The position taken in your March 12 editorial “Our Kids in Albany’s Hands” is falsely premised. You write, “In many ways, the public schools have improved under [city School Chancellor Joel] Klein …. And there is no question standardized test scores have improved and more students are graduating.”
That is what the city Department of Education Public Relations Department would like us to believe.
In her recent testimony before the state Assembly Education Committee, Dr. Diane Ravitch put the lie to these “facts.” Ravitch, who wrote the definitive history of education in New York, is a former assistant secretary of education and was instrumental in the formulation and administration of the National Assessment of Educational Progress.
That body is the gold standard of testing in the United States and New York is a participating state. From 2003 on, the period corresponding to mayoral control, the NAEP scores for the city have been flat. This has been true for every segment: white, African American, Hispanic, disadvantaged. There has been no lowering of the achievement gap. The ups and downs of scores as reported by the DOE seem to depend more on political needs that upon learning.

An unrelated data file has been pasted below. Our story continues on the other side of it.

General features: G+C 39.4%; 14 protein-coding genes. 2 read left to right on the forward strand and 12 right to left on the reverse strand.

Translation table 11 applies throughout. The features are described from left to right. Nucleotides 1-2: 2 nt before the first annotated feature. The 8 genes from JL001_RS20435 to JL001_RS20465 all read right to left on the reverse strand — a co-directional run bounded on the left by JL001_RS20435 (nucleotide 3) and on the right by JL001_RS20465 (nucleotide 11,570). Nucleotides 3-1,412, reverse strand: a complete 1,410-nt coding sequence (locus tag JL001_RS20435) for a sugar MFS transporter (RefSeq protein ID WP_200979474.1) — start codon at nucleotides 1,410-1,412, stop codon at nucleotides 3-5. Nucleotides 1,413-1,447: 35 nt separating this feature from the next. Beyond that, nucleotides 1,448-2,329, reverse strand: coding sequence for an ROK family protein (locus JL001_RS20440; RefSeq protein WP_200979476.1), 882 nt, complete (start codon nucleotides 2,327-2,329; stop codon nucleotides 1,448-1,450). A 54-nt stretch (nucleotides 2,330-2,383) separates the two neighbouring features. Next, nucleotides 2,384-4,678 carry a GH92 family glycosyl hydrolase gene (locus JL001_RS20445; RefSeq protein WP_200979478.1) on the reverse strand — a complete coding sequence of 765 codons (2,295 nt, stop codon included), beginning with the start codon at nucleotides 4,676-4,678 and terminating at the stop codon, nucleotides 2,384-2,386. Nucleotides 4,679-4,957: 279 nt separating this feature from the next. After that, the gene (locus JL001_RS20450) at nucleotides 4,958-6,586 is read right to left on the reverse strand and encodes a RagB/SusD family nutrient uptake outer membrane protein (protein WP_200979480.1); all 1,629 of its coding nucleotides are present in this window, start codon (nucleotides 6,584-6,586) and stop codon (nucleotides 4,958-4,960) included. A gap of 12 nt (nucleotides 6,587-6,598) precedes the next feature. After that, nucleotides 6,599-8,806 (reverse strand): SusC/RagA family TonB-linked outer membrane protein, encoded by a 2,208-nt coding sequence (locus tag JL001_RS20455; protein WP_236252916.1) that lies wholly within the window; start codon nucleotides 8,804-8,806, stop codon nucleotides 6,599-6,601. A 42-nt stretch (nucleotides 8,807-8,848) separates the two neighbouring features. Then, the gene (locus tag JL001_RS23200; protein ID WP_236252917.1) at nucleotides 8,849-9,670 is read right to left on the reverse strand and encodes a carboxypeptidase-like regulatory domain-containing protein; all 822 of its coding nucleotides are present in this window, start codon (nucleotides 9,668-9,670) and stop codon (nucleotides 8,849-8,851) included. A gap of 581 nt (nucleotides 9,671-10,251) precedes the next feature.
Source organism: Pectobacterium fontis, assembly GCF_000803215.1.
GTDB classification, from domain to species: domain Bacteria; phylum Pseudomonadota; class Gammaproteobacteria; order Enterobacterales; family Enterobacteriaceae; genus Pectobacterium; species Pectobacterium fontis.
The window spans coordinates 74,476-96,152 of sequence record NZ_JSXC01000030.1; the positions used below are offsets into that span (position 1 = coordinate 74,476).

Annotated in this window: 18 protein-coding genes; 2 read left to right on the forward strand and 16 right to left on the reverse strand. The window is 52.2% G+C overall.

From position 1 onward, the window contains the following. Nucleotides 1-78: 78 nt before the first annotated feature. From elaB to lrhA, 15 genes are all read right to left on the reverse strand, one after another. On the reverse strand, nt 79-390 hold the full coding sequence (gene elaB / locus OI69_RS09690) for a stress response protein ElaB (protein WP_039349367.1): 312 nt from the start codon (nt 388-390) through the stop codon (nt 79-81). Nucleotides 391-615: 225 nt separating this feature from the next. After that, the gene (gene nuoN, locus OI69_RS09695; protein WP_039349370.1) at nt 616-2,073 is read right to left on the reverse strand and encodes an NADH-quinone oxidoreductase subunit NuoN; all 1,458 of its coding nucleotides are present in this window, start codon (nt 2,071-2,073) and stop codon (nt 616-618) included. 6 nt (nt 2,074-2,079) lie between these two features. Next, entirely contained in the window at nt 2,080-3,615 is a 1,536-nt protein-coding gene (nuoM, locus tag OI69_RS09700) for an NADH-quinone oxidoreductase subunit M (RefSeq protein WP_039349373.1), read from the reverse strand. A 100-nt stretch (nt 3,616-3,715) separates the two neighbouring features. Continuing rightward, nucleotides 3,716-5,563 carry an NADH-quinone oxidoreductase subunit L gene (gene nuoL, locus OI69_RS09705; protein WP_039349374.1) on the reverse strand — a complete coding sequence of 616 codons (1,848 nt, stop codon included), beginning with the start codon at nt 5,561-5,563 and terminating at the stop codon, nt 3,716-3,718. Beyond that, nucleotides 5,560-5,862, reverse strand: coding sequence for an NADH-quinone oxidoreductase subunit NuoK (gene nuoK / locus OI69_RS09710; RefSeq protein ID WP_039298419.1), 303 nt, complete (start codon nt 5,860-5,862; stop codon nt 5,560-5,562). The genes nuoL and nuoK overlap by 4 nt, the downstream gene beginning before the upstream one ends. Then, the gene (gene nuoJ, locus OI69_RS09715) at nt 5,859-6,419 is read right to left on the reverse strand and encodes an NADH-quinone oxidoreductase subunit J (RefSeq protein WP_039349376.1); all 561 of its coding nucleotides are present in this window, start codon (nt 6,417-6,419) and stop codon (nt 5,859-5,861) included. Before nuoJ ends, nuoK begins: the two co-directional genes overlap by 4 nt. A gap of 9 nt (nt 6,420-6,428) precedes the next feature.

Ravitch also questioned whether we have adequate data to assess our high school graduation rates. This is due to the Bloomberg administration’s promotion of “credit recovery” in high schools, sometimes called its “dirty little secret.”
Under credit recovery, a student who fails a course can later receive credit for it by turning in an unmonitored report. This inflates the graduation rate. The graduation rate is also inflated because the DOE does not count, as dropouts, students who are discharged. The number of discharged students has been rising each year.
Presently, twoâˆ’thirds of our graduates entering CUNY community colleges have to take remediation in math, reading or writing. So what does the graduation rate mean? They have substituted social graduation for social promotion.
In spite of all the money spent, reorganizations, loss of many distinguished educators we have lost to retirement because of this, turmoil inflicted on parents and children and overemphasis on test preparation that has cost children dearly, little has been accomplished.
As a parent and the founding chairman of the Community Board 11 Education Committee, I can make the case that school districts have been hit hard by the policies of the last seven years. The need is for change that would insulate our children’s education from politics. Slight modifications to mayoral control will not do.